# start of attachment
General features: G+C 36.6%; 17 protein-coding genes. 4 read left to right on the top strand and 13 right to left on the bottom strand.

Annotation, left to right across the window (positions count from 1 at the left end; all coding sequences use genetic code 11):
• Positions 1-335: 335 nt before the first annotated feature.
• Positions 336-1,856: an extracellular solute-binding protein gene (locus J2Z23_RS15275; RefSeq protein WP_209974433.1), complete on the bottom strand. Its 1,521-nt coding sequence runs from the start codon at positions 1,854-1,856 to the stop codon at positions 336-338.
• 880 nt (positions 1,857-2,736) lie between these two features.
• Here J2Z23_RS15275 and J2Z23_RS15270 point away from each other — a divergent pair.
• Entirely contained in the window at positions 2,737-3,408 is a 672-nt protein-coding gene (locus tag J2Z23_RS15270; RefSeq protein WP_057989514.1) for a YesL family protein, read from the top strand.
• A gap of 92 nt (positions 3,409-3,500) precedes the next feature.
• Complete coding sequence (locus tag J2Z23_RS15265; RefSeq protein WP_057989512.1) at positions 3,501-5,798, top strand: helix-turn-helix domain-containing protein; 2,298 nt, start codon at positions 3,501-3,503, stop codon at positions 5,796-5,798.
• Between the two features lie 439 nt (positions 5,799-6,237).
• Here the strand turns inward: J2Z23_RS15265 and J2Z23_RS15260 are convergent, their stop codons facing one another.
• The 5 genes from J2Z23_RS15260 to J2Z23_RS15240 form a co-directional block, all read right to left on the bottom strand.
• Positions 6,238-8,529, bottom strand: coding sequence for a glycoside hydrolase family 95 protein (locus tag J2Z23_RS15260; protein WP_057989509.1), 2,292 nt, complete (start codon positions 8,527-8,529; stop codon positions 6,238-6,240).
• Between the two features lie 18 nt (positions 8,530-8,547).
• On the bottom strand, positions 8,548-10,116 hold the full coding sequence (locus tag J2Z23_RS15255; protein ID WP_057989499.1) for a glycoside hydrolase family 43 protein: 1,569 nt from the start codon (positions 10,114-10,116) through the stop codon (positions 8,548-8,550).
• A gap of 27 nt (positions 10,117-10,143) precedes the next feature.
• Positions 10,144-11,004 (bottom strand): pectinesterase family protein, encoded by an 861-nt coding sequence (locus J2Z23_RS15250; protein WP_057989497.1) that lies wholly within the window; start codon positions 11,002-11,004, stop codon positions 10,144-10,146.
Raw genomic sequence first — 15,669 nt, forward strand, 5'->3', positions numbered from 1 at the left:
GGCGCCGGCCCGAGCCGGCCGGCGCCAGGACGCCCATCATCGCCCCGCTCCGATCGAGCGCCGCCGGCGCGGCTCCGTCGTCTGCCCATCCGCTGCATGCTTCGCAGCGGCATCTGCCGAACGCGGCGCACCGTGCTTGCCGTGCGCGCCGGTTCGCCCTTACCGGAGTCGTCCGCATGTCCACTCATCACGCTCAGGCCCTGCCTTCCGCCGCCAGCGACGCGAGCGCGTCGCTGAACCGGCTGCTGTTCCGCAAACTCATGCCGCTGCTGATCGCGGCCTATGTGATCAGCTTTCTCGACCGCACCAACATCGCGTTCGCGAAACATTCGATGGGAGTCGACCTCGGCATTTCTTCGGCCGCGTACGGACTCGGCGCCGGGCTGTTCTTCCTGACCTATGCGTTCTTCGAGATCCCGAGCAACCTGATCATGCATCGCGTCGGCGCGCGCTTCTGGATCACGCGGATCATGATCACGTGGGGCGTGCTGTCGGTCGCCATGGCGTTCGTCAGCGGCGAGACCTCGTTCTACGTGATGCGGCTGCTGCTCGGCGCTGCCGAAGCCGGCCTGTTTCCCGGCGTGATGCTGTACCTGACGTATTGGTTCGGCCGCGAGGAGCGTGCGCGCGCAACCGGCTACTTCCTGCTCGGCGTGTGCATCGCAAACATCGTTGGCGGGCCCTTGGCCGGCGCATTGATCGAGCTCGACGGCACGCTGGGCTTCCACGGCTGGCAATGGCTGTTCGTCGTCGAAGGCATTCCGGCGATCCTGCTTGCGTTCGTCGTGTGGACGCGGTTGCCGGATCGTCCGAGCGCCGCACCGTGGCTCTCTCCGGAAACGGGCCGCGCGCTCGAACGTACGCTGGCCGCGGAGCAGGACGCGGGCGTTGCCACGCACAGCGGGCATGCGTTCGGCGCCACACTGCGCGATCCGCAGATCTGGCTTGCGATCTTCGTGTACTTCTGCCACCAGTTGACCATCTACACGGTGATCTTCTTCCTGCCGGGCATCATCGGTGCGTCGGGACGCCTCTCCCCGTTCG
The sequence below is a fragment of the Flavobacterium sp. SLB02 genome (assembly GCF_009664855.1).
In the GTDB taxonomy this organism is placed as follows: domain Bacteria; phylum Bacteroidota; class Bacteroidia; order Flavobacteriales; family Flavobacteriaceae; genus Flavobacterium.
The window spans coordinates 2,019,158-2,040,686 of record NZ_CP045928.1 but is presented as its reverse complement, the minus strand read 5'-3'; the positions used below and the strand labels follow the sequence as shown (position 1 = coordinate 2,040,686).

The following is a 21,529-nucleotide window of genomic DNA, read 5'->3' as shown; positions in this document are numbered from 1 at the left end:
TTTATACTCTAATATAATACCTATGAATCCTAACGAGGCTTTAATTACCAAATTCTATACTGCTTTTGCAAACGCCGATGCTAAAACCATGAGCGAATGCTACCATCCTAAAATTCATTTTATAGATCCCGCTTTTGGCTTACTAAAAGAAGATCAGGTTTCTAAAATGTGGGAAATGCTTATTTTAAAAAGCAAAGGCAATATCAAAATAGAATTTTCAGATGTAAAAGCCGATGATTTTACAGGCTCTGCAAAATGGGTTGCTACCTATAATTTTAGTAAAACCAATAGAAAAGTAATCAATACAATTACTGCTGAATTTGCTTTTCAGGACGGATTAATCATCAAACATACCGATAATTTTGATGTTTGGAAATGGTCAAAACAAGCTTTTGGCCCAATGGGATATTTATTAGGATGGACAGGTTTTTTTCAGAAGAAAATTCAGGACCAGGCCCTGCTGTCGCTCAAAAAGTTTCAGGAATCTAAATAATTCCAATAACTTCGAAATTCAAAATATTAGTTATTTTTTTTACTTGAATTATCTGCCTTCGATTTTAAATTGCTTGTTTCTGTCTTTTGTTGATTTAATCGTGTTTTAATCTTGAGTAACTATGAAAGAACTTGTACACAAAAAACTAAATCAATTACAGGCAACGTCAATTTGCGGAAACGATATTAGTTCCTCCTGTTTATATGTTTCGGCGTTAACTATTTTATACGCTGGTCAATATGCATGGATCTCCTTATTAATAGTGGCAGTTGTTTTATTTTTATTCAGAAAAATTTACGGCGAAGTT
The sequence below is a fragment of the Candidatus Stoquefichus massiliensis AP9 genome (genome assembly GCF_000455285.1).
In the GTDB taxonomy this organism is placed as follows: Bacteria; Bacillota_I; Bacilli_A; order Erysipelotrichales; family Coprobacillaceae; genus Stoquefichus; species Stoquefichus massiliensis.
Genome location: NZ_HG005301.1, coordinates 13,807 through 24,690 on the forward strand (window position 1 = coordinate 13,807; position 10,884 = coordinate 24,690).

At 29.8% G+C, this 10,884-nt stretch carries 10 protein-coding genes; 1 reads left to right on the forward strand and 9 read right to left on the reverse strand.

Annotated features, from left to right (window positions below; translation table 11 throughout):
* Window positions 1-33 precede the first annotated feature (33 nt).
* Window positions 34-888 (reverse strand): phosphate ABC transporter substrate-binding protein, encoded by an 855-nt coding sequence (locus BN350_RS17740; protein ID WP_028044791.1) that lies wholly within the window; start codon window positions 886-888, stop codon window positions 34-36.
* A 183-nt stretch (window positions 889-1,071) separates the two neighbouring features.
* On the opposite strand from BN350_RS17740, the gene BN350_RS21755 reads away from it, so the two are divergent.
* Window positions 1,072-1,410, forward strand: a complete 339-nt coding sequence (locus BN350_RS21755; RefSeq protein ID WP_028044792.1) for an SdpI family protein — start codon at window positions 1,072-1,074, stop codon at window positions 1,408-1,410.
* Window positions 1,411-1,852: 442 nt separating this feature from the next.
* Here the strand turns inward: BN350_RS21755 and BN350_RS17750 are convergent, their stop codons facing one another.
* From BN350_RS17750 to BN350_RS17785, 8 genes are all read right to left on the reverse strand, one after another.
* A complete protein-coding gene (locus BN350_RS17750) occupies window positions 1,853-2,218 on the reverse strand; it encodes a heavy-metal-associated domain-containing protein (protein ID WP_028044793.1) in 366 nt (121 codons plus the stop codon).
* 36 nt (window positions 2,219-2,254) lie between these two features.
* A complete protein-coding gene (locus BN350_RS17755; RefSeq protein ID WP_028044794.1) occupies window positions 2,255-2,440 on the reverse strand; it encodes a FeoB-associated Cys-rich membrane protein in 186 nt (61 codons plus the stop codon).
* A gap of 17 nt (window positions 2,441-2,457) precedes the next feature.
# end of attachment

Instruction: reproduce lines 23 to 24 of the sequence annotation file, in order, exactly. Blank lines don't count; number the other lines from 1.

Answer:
The following is a 21,529-nucleotide window of genomic DNA, read 5'->3' as shown; positions in this document are numbered from 1 at the left end:
TTTATACTCTAATATAATACCTATGAATCCTAACGAGGCTTTAATTACCAAATTCTATACTGCTTTTGCAAACGCCGATGCTAAAACCATGAGCGAATGCTACCATCCTAAAATTCATTTTATAGATCCCGCTTTTGGCTTACTAAAAGAAGATCAGGTTTCTAAAATGTGGGAAATGCTTATTTTAAAAAGCAAAGGCAATATCAAAATAGAATTTTCAGATGTAAAAGCCGATGATTTTACAGGCTCTGCAAAATGGGTTGCTACCTATAATTTTAGTAAAACCAATAGAAAAGTAATCAATACAATTACTGCTGAATTTGCTTTTCAGGACGGATTAATCATCAAACATACCGATAATTTTGATGTTTGGAAATGGTCAAAACAAGCTTTTGGCCCAATGGGATATTTATTAGGATGGACAGGTTTTTTTCAGAAGAAAATTCAGGACCAGGCCCTGCTGTCGCTCAAAAAGTTTCAGGAATCTAAATAATTCCAATAACTTCGAAATTCAAAATATTAGTTATTTTTTTTACTTGAATTATCTGCCTTCGATTTTAAATTGCTTGTTTCTGTCTTTTGTTGATTTAATCGTGTTTTAATCTTGAGTAACTATGAAAGAACTTGTACACAAAAAACTAAATCAATTACAGGCAACGTCAATTTGCGGAAACGATATTAGTTCCTCCTGTTTATATGTTTCGGCGTTAACTATTTTATACGCTGGTCAATATGCATGGATCTCCTTATTAATAGTGGCAGTTGTTTTATTTTTATTCAGAAAAATTTACGGCGAAGTT